I’ve been telling Obamacare success stories since 2013, in an effort to elevate the voices of some of the millions of Americans whose lives are being improved — and even saved — because of the Affordable Care Act (ACA).
What began as an effort to counteract the malicious misinformation that was being spread by opponents of the ACA has evolved into an initiative to help protect the ACA, which is facing its greatest menace: a President-elect who has promised to turn Congress’ continual threats to repeal the law into a reality.
Not only would repealing or dismantling the ACA pull the rug out from under millions of Americans who gained insurance under the law — many for the first time — it would throw the insurance industry, healthcare industry and economy into chaos. Worse yet, people would literally die from a lack of access to essential healthcare services.
Obamacare isn’t perfect, but that’s no reason to scrap it. Instead, Congress and President-elect Trump should be looking for ways to improve the law, so it can help more people and drive even more improvements in our healthcare system.
Like many Americans, I want to do something tangible to protect the progress we’ve made in the last eight years. Continuing to tell these stories is one thing I can do. I’ve put out open calls for ACA success stories in the past, but I’ve never had the volume of responses that I’ve received since the 2016 election. It’s clear that many Americans feel as strongly about protecting the ACA as I do.
President Obama has asked Americans to tell their legislators not to abandon the ACA. I hope you’ll do that — and, if you’re interested in being interviewed about what the ACA means to you, send me a note via Eclectablog. I’m going to keep telling Obamacare success stories as long as people are willing to share them with me.
You can read my ongoing ACA stories series at Eclectablog.
[Image credit: Will O’Neill | Flickr]
I’m fortunate that I get to be creative for a living. Whether I’m writing, strategizing or executing an idea, my work demands creativity.
But even the most creative among us needs fresh inspiration from time to time, and I found it by pursuing an avocation I’d set aside for six years: theatre. I just finished nearly three months of rehearsal and three weekends of performances as Sara Jane Moore in Stephen Sondheim’s Assassins. I’ve already written about what the show means to me, but now I find myself reflecting on the experience of the production itself and how it’s seeped into the rest of my creative life.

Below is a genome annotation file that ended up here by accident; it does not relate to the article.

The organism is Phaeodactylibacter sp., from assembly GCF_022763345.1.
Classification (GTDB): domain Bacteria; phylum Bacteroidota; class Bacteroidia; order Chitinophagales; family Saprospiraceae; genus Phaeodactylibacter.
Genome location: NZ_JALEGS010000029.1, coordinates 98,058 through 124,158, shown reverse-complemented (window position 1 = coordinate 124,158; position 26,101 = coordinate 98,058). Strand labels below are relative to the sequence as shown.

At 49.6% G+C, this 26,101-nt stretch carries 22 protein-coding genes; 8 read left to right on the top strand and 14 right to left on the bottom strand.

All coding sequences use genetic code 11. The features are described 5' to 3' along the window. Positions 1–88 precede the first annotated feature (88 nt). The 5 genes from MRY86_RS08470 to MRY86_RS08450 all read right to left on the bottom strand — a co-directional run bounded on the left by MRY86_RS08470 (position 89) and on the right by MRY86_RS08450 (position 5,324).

As anyone who knows the music of Stephen Sondheim will understand, preparing and performing the show was a challenge — one that I welcomed. One reason I’m such a devotee of Sondheim’s music is the puzzles he constructs. I revel in sorting them out and finding the solutions that reveal the magic of what he’s created. Making sense of the character and the show’s structure were equally stimulating exercises, and ultimately rewarding ones. Sondheim consistently reminds me how important it is to be intentional about what we create. Everything for a reason.
But what I gained from this experience is about more than simply flexing creative muscles I haven’t used in a while. For me, being onstage requires a leap of faith and a willingness to bare my soul. It means taking risks and being brave about them, putting myself out there in a way that daily life doesn’t necessarily require — but perhaps it should.
Some of my favorite directors have taught me that a good performance is about being in the moment, one moment at a time, and being present with your fellow actors with every breath and every line of music or dialogue. While the mechanics of stage business matter, the ideal is to let all of that become second nature so you can maintain your focus on the moment you’re in, with the people you’re in it with. The sensation of “waking up” onstage to realize you’ve been fully immersed in the moment is indescribable and enormously satisfying.
The same thing is true about everyday life, and the interactions we have with people. If we’re not being present with others — if we’re not being open to the leaps of faith life requires or the courage that’s needed to face challenges head-on — there’s a good chance we could miss out on something. When it comes to creativity, we almost certainly won’t be open to taking the kinds of risks that can spark compelling new ideas.
I almost didn’t audition for Assassins. I thought I was too busy, that I needed to focus on my work, that I had been away from theatre too long to jump back in. But that would have been a terrible mistake. Because as I reflect on the experience of being part of the production, I feel more inspired than ever about my work and my life. I feel motivated to be more daring, more open, more collaborative. I’m inspired to continue stretching my creativity in new directions, even when I’m sitting at my computer.
Perhaps it’s the insight that comes from stepping outside yourself for a few hours a day to become someone else, or maybe it’s simply the jolt of energy that comes from a new experience. Whatever it is, I’ll take it and run with it. My creativity — and the work I produce as a result — will be all the better for it.
[Photo credit: Bryan Clifford, courtesy of Avon Players. I’m at left in the image, in the brunette wig.]